peer chaincode invoke -o orderer.example.com:7050 --tls true --cafile /opt/gopath/src/github.com/hyperledger/fabric/peer/ crypto/ordererOrganizations/example.com/orderers/ orderer.example.com/msp/tlscacerts/tlsca.example.com-cert.pem -C mychannel -n mycc --peerAddresses peer0.org1.example.com:7051 --tlsRootCertFiles /opt/gopath/src/github.com/hyperledger/

fabric/peer/crypto/peerOrganizations/org1.example.com/peers/

peer0.org1.example.com/tls/ca.crt

--peerAddresses peer0.org2.example.com:7051

--tlsRootCertFiles /opt/gopath/src/github.com/hyperledger/ fabric/peer/crypto/peerOrganizations/org2.example.com/peers/

peer0.org2.example.com/tls/ca.crt

--peerAddresses peer0.org3.example.com:7051
--tlsRootCertFiles/opt/gopath/src/github.com/hyperledger/ fabric/peer/crypto/peerOrganizations/org3.example.com/peers/ peer0.org3.example.com/tls/ca.crt
-c '{"Args":["invoke","a","b","10"]}'

This concludes how to add an organization to an existing network in a channel. We will look at how to use CouchDB to review transactions in the next recipe.

Following all the previous steps will create our first network, which consists of two organizations, two peers per organization, and single Solo ordering service. In this recipe, we showed you how to add a third organization to an application channel with its own peers to an already running first network, and then join it to the new channel.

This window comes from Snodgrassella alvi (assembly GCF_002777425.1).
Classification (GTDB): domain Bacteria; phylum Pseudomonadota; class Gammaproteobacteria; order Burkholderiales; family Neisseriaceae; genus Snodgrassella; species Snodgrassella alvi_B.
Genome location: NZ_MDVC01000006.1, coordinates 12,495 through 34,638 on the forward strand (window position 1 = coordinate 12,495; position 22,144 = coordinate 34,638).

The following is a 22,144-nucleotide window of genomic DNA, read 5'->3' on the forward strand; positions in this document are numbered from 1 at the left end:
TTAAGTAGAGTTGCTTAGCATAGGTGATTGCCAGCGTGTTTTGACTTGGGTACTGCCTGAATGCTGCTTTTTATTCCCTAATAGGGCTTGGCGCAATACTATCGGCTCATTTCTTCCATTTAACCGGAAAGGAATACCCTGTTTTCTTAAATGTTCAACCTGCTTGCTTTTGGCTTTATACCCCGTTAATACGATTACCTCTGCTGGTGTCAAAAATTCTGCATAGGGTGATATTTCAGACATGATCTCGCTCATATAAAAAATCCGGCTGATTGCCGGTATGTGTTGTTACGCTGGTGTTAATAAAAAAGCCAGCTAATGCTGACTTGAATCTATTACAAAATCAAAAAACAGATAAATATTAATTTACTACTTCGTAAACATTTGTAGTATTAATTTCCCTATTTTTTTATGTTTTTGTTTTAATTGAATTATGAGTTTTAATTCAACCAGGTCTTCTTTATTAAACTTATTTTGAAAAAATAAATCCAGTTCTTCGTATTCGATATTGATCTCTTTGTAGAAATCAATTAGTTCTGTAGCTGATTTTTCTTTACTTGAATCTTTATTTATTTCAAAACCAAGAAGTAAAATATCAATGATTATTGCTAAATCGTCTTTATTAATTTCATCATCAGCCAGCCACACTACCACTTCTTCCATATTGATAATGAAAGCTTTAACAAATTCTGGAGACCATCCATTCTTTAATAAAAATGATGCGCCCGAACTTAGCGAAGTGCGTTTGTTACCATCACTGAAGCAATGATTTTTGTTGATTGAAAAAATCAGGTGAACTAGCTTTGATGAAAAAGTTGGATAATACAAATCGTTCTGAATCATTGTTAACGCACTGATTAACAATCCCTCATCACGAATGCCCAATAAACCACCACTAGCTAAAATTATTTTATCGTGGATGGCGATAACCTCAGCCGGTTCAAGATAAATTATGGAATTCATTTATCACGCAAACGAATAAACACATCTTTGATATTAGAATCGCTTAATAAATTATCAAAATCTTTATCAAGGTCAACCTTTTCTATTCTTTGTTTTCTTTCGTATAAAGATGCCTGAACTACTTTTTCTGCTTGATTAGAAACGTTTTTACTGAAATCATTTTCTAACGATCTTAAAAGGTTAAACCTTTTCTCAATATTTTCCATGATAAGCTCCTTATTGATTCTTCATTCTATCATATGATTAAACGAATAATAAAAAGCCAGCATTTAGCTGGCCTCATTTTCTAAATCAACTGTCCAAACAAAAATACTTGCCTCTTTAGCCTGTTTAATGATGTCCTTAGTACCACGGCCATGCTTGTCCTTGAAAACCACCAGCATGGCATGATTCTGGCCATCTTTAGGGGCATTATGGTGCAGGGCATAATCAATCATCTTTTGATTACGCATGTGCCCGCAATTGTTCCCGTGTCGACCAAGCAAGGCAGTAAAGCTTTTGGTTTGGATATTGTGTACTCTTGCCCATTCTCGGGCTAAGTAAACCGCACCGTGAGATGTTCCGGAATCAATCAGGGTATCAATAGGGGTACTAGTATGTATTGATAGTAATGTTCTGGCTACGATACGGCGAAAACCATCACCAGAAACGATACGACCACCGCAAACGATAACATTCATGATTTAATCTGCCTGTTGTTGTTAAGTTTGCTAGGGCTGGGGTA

When you view the log file, you will be able to see details in the following order:

Updating modification policies or altering batch sizes or any other channel configuration can be updated using the same approach but for this recipe we will focus solely on the integration of a new organization.

Additional Notes
The following block shows the org3-crypto.yaml section for Org3:

# ------------------------------------------------------------------------- -

"PeerOrgs" - Definition of organizations managing peer nodes

------------------------------------------------------------------------

--

PeerOrgs:

-------------------------------------------------------------------------

--

Org3

# -------------------------------------------------------------------------

--

- Name: Org3

Domain: org3.example.com

EnableNodeOUs: true

Template:

Count: 2

Users:

Count: 1

The following block shows the configtx.yaml section for Org3:
########################################################################### ######

#Section: Organizations